“It’s stupid,” the girl was saying.  “Really trite.”  I think her name was Sonja.

            “What makes you say that?” My English Literature professor prompted.

            “Well, I don’t mean Beowulf specifically,” she qualified, “I mean, it started the trend in English literature, it’s so old.  But I mean the theme itself.  ‘Hero chosen by Fate to overcome all odds.’  The lone hero figure is everywhere culturally, from ‘Die Hard’ to ‘Hamlet.’  It’s annoying.  Real life isn’t like that.”

            “What does real life have to do with literature?” Katie asked.  “Isn’t it possible to just enjoy a story?  Escapism has its place.”

            I tried to rouse myself.  Something about this was important.  I kept falling asleep in class lately.

            “But it becomes cliché.  Trends catch on and get boring.  After ‘Catcher in the Rye,’ all protagonists are insightful and brooding.  After Beowulf, everything from Camelot to modern movies has a singular hero out to save the day.  Wrap it up in one package, throw in a few prophecies, and you have Harry Potter garbage with Special Child Syndrome.”

            “What do you mean by that?” Professor Fleur said, trying to cause more discussion.

            “It’s maybe just my name for it,” Sonja shrugged.   “But it’s like a disease.  How many stories have you read where the unlikely hero starts with nothing and becomes practically god-like, while prophecies predict his success?  It’s boring.  Especially considering the deus ex machina endings.  I’d rather read something a little more creative.”

            “You didn’t think Harry Potter was creative?” Suzanne asked.  She loved fantasy literature.  “I think it’s full of great magic spells and an interesting world.”

            “Are you kidding me?” I spoke up.  “Potter’s roots are in Narnia, Nesbitt, Lord of the Rings, Sherlock Holmes.  If anything’s derivative, it would be Rowling’s writing.  Her genius lies in marketing the themes to a new generation.”

            I turned my scathing tone towards the professor and the Sonja girl.

            “It’s not a trend from Beowulf.  Ancient civilizations wrote myths about heroes constantly.  From Mesopotamia to Greece.  The Bible is filled with it.  Where do you think prophecies started?  Look at Abraham, Jacob, Moses, Samson… Let alone Jesus and his connection to the books of the Prophets.  It’s not escapism, and it’s not unrealistic.  For millennia it’s been part of the human condition.  People wanted to believe they had a purpose, and that the world was bigger than just them.”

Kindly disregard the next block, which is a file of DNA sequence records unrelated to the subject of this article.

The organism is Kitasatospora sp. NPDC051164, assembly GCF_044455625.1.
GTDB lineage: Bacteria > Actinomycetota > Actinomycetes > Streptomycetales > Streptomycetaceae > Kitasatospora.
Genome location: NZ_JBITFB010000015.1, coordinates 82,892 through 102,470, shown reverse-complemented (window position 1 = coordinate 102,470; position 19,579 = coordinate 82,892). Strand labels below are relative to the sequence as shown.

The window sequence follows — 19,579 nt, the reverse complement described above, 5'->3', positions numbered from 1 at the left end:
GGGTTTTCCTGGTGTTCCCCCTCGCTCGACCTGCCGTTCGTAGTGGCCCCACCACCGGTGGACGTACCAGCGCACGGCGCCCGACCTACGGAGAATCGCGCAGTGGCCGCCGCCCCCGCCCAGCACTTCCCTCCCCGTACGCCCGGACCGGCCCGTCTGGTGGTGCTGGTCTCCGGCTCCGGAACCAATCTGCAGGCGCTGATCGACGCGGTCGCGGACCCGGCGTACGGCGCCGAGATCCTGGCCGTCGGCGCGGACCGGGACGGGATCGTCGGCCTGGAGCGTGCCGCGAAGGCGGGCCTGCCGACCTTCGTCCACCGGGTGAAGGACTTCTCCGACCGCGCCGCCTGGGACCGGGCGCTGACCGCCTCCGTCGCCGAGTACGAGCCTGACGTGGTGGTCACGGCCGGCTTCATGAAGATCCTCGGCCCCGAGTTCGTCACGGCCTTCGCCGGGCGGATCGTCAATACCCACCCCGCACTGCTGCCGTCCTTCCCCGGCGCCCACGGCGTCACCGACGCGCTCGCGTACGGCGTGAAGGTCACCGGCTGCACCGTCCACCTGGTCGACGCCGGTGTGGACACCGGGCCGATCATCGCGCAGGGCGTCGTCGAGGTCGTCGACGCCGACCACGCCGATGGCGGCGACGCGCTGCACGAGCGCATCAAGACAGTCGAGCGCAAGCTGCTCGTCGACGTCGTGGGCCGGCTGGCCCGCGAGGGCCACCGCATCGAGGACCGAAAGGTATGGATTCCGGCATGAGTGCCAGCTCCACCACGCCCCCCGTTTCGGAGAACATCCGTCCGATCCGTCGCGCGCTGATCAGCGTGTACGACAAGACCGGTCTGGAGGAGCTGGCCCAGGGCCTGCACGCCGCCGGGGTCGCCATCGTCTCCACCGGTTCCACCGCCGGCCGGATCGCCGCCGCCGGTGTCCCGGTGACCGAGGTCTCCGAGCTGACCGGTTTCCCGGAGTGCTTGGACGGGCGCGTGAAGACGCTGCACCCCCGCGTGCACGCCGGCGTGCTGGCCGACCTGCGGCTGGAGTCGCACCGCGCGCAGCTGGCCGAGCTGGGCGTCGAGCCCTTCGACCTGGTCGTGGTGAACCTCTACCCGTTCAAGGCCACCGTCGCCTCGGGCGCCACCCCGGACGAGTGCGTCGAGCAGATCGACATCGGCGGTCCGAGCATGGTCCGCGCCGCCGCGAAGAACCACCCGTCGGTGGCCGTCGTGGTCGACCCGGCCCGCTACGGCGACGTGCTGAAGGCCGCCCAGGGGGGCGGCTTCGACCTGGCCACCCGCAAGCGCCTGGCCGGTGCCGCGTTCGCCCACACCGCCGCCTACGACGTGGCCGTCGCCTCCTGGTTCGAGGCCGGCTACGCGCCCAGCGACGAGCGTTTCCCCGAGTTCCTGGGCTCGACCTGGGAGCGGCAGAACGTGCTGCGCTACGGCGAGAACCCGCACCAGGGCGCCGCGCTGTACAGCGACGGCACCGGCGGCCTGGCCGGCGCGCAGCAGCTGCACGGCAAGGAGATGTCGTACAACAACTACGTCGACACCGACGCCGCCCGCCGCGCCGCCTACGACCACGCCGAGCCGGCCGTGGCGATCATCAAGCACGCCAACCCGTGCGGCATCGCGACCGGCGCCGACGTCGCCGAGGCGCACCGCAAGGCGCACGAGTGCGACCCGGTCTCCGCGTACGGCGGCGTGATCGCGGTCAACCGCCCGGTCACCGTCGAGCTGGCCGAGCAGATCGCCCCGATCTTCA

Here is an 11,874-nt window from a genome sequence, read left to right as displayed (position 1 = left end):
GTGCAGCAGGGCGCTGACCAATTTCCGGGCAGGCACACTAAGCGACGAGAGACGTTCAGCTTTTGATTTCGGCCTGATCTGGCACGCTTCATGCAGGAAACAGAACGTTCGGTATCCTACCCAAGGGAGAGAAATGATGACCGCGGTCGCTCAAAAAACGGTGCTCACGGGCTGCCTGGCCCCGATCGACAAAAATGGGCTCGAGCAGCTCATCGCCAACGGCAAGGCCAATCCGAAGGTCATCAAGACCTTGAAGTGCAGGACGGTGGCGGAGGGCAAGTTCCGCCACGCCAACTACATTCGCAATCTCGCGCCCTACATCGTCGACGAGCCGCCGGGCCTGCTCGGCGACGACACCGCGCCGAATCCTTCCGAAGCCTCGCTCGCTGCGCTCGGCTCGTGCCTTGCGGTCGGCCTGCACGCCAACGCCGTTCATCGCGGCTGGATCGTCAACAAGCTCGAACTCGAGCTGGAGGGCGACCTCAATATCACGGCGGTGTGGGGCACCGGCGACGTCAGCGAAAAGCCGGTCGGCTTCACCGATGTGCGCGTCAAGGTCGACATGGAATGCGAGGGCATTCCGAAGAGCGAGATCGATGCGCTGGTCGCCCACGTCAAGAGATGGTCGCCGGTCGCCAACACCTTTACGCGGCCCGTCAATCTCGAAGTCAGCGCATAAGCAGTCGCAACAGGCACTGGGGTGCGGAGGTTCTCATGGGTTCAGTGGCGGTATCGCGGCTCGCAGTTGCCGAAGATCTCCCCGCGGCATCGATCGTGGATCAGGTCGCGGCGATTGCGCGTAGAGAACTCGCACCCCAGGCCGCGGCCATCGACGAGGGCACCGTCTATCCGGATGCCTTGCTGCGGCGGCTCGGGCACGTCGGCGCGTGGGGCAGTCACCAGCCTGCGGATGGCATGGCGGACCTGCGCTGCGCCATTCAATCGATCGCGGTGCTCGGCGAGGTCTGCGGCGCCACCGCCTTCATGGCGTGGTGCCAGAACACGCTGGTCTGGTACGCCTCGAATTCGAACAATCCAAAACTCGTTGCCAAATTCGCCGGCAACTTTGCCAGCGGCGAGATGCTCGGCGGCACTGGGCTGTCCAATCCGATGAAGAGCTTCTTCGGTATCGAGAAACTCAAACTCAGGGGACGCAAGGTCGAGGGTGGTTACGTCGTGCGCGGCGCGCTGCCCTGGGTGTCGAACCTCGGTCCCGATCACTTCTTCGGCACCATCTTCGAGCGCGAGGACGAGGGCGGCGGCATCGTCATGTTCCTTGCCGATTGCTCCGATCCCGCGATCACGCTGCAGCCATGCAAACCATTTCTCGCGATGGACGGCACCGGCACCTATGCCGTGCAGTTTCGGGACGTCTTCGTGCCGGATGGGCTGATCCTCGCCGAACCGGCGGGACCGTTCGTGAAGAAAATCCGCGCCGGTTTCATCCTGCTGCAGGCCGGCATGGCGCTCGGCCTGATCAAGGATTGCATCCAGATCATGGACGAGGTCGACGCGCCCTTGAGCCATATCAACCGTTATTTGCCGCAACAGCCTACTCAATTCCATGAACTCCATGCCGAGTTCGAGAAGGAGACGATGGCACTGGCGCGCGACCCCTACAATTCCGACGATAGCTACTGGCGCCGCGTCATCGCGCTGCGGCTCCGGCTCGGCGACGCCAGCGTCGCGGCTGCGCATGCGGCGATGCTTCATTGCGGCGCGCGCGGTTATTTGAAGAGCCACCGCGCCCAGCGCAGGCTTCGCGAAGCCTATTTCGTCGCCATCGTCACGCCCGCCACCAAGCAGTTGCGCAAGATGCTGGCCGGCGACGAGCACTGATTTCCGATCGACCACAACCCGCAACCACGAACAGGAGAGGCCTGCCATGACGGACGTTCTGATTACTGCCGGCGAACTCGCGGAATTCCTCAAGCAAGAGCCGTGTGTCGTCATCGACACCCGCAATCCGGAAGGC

Fiona spoke up from across the classroom:  “Don’t you think it’s incredibly narcissistic to think that way?  For a reader to connect with the one character that’s significant, doesn’t that isolate them from other people?  No one is that important.  It’s misleading.”

“When you couple that theme with the deus ex machina ending Sonja is criticizing, you’re connecting with the history of morality plays and Everyman stories.  In them, the ordinary person is elevated to Beloved of God, with a soul worth fighting for.  You’re not isolating one person from humanity, you’re saying every individual is a ‘Special Child’ to God.”

My friend Erin, sitting beside me, put a cautionary hand on my arm. “You’re a little loud,” she whispered.  “Ease up a little.”

            Professor Fleur’s eyes widened.  I had never been quite so scornful in my tone of voice in class before.  Sonja was made of sterner stuff, however.

            “Putting something in a book, or even a lot of books, doesn’t make it true or even important.  And repeating the trend isn’t creative.”

            “It is if you subvert it.  Use what people know, and their preconceptions, and then twist them, make them stand on their head.  With that you can be counter-cultural, offer critique of prejudices and preconceptions.  William Shakespeare does it in ‘Macbeth,’ where your ‘Special Child’ of prophecy ultimately turns out to be a tragic villain, brought low by hubris.”

Erin pulled on my shirt, trying to get me to sit down.  Apparently, I had stood up in the middle of class.  It didn’t slow me down.

“He does it again in ‘Titus,’ criticizing Britain by criticizing its Roman influence, by holding it up for people to see.  He doesn’t come out and say ‘Hey our system is misogynist and hierarchical and unfair,’ he does it through subtlety.  That’s why he’s the only writer of his era who didn’t go to prison.”

            “I still think it’s uncreative.  Find a new way to say something, don’t just stand on someone else’s ideas,” a young man spoke up, Patrick.  “Just tell the story.  No one needs all that symbolism.”

            “What’s wrong with symbolism?”  Another young man, Allan, said.  “It’s a rich tradition, connected to folklore and old wives’ tales.  It’s historical.”

            “Symbolism connects you to universal truths of the human condition,” I backed him up.  “You get in touch with Jung’s collective unconscious, the thoughts that are shared with the entire race.  Everyone can understand and become emotionally invested in the story.  And that opens the door to new ideas layered on the old ones, for critique, for allegory, for transformation.  There’s nothing wrong with a clean story, but there’s also nothing wrong with one with layers.  Sure, some authors fail to use the themes creatively.  But that doesn’t make the themes themselves irrelevant.  Holden Caufield’s misery doesn’t suddenly make depression trite.  Tell that to someone who’s suffering.”

            “I think we’ve had an engaging discussion today…” the professor tried to end on a positive note.

            “I think I’m tired of listening.” I said, mainly to myself.

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